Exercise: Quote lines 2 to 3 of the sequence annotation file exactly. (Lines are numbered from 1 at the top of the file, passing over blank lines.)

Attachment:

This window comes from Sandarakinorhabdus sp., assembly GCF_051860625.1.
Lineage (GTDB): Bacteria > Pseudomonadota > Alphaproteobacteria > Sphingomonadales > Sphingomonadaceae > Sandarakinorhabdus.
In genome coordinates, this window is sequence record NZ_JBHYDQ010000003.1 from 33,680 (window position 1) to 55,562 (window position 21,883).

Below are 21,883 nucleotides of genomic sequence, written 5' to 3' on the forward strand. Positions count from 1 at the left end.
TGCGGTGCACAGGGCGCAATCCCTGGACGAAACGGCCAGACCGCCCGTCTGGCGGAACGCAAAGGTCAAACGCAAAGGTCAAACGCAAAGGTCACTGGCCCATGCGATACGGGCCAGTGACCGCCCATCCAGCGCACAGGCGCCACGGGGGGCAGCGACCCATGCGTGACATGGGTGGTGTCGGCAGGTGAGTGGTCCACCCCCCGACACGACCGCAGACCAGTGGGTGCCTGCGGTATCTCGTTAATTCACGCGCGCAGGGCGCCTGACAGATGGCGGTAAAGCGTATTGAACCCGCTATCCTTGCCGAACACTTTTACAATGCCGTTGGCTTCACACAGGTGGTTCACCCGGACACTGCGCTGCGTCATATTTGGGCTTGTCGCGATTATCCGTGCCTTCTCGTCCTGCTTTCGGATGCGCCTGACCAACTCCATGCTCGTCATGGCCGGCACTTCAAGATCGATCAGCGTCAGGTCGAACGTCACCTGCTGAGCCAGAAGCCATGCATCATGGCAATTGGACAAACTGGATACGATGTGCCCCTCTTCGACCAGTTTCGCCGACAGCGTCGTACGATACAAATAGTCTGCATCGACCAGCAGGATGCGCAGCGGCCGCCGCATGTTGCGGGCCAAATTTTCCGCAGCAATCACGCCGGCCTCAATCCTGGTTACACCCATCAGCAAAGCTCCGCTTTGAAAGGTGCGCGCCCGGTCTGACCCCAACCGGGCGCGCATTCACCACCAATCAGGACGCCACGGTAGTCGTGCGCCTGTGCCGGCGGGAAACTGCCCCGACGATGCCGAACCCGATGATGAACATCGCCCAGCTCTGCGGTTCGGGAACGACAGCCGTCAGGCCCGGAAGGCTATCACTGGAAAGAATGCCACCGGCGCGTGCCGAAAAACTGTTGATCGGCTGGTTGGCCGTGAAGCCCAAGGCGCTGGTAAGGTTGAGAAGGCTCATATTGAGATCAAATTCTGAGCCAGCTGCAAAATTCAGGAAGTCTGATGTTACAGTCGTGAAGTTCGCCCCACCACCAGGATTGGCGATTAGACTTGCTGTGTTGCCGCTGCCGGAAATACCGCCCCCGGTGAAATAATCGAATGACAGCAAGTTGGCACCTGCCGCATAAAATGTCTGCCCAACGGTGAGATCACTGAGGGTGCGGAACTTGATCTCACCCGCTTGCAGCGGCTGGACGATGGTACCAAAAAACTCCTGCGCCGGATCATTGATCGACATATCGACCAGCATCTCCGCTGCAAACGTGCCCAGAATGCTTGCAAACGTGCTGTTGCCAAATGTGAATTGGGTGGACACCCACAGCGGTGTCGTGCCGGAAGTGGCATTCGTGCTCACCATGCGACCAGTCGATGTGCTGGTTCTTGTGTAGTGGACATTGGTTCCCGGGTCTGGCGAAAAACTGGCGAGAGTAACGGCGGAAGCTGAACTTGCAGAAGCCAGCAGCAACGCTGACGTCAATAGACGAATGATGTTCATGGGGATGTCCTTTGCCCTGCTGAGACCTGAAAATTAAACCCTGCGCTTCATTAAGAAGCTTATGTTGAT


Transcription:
Lineage (GTDB): Bacteria > Pseudomonadota > Alphaproteobacteria > Sphingomonadales > Sphingomonadaceae > Sandarakinorhabdus.
In genome coordinates, this window is sequence record NZ_JBHYDQ010000003.1 from 33,680 (window position 1) to 55,562 (window position 21,883).